Matte Glazes: some info by Pete Pinnell

Pete Pinnell Hi Alisa- these are great looking tests. I can provide you with a bit of background information if you’re interested. Matte glazes tend to get their character from the choice of alkaline earth flux, and there are four of them: barium oxide, strontium oxide, calcium oxide and magnesium oxide. Of course we can source each of these as a simple carbonate, which makes substitutions and comparisons pretty easy. Generally speaking, the brightest results come from barium, with color intensity diminishing from barium, then strontium, calcium, and with magnesium having the lowest color response (one exception to this rule is cobalt in magnesium, which can make intense purple violets, which I find hideous, but some people like). As for surfaces in a matte glaze, magnesium has the smoothest matte surfaces, with calcium being second smoothest, then strontium and then barium being somewhat abrasive (which is why you probably wouldn’t want barium on a food contact surface even if it was safe, which it is not). Lithium (in the form of lithium carbonate) can be added to any of these matte glazes to get the surface a bit more active and visually broken (texture). Lithium can also intensify color a bit and will tend to lower maturing temperature a bit. As for substituting them, you can’t do a gram per gram sub if you want to get a good comparison, because they have very different weights. One molecule of one alkaline earth will have about the same fluxing power as one molecule of a different alkaline earth, even if they are different sizes. Think about a plum compared with an apple. Each is one “unit” of fruit, but a pound of plums will contain more “units” than a pound of apples, so if you want the same number of molecules then you have to make a molecular substitution. If you made a weight substitution, a pound of plums contains a lot more than a pound of apples, even though they weigh the same. Magnesium carbonate has a molecular weight of 84, calcium carbonate 100, strontium carbonate 148, and barium carbonate 197 (these numbers are all rounded). So, begin with a recipe that calls for barium carbonate. To replace the barium with the same amount of strontium, multiply the barium times .75. To replace the strontium with calcium, multiply the strontium times .65. To replace the calcium with magnesium, multiply the calcium times .84. Leave the amounts of the other ingredients the same. This way you’ll have the same amount of alkaline earth flux (on a molecular basis) in each set of tests. In your first test (pictured at the top), you have one third more flux in the glaze with calcium than in the strontium glaze, because calcium that much smaller of a molecule. That is the cause of some of your variation, not just the choice of flux. BTW, you can always mix fluxes to get different qualities. Calcium and magnesium together give smoother, more predictable results than either alone. I like strontium because it provides a fairly smooth surface with good color variation and a pleasant color response. It’s not as intense as barium, but brighter (and easier to control) than a straight calcium matte. On the other hand, a calcium matte (without magnesium) can give a smooth matte that has an almost teflon-like smoothness. Magnesium+calcium mattes tend to just be white, beige, tan or gray. On the other hand, they can have the kind of smooth, buttery surface that causes people to pick the pot up and start moaning with pleasure at the feel. It’s the kind of thing that causes people to make “baby’s bottom” analogies. I hope this helps. Please post the other tests when you fire them. Thanks for doing this!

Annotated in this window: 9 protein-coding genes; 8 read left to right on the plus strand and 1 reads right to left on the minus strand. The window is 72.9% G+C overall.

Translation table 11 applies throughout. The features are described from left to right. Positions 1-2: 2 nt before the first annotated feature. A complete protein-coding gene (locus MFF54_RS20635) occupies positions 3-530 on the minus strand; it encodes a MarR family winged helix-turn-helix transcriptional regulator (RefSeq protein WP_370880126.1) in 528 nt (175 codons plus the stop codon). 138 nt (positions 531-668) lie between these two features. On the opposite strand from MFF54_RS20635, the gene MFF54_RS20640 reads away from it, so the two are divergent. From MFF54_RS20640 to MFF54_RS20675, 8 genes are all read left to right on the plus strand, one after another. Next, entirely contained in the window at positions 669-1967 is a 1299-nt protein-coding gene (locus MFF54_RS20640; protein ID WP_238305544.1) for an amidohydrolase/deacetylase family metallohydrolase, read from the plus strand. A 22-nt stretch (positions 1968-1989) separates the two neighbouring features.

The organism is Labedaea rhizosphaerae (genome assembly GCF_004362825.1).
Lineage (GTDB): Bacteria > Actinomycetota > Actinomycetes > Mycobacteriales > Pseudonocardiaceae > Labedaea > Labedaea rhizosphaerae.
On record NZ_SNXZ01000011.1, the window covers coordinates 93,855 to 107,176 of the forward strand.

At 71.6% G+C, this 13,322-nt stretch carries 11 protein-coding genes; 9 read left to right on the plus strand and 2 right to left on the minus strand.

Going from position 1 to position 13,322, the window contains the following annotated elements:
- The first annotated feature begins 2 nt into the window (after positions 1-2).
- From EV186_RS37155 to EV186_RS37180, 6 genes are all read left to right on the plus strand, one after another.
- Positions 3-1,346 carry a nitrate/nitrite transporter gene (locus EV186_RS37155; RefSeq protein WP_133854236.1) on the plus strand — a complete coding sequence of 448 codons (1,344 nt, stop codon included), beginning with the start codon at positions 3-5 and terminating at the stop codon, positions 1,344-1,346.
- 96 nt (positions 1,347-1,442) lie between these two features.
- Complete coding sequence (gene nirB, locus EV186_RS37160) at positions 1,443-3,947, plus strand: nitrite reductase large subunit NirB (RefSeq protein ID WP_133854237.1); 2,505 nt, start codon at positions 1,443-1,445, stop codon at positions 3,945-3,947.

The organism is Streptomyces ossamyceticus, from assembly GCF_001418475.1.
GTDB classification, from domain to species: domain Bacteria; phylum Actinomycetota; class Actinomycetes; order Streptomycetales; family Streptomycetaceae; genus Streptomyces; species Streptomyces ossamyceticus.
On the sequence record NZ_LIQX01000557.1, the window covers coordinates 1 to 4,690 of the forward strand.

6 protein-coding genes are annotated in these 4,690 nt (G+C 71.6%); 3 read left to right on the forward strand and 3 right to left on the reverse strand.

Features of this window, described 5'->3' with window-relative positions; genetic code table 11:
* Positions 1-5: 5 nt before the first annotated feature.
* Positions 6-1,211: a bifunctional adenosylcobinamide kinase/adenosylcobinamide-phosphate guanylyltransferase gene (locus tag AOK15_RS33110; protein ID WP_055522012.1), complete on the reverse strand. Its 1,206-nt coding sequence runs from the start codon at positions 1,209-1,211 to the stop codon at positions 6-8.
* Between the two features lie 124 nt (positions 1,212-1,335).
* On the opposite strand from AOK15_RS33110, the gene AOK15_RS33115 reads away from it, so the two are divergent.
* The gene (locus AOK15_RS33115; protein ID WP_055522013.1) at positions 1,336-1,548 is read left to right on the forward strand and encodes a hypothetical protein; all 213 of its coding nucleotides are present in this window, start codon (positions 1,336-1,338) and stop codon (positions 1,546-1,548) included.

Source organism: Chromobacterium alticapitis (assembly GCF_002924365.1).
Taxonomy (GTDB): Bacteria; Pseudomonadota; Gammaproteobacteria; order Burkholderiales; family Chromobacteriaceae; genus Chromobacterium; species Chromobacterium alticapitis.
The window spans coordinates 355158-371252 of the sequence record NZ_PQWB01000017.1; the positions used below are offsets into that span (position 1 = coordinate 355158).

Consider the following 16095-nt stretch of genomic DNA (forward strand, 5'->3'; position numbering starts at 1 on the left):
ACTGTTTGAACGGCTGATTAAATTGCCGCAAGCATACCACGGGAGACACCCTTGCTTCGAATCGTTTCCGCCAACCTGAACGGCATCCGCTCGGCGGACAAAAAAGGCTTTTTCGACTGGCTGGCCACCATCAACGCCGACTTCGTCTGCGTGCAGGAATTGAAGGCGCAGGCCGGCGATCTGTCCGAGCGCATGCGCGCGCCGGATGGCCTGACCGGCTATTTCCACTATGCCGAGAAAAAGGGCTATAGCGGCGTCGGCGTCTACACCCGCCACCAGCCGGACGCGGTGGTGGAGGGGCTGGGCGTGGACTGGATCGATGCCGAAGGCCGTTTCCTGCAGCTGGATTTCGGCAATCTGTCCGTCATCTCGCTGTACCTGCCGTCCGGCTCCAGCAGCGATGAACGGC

This is very helpful information from Pete. My further tests with m.w. subs. for strontium with whiting, proved the point. The tests are posted in

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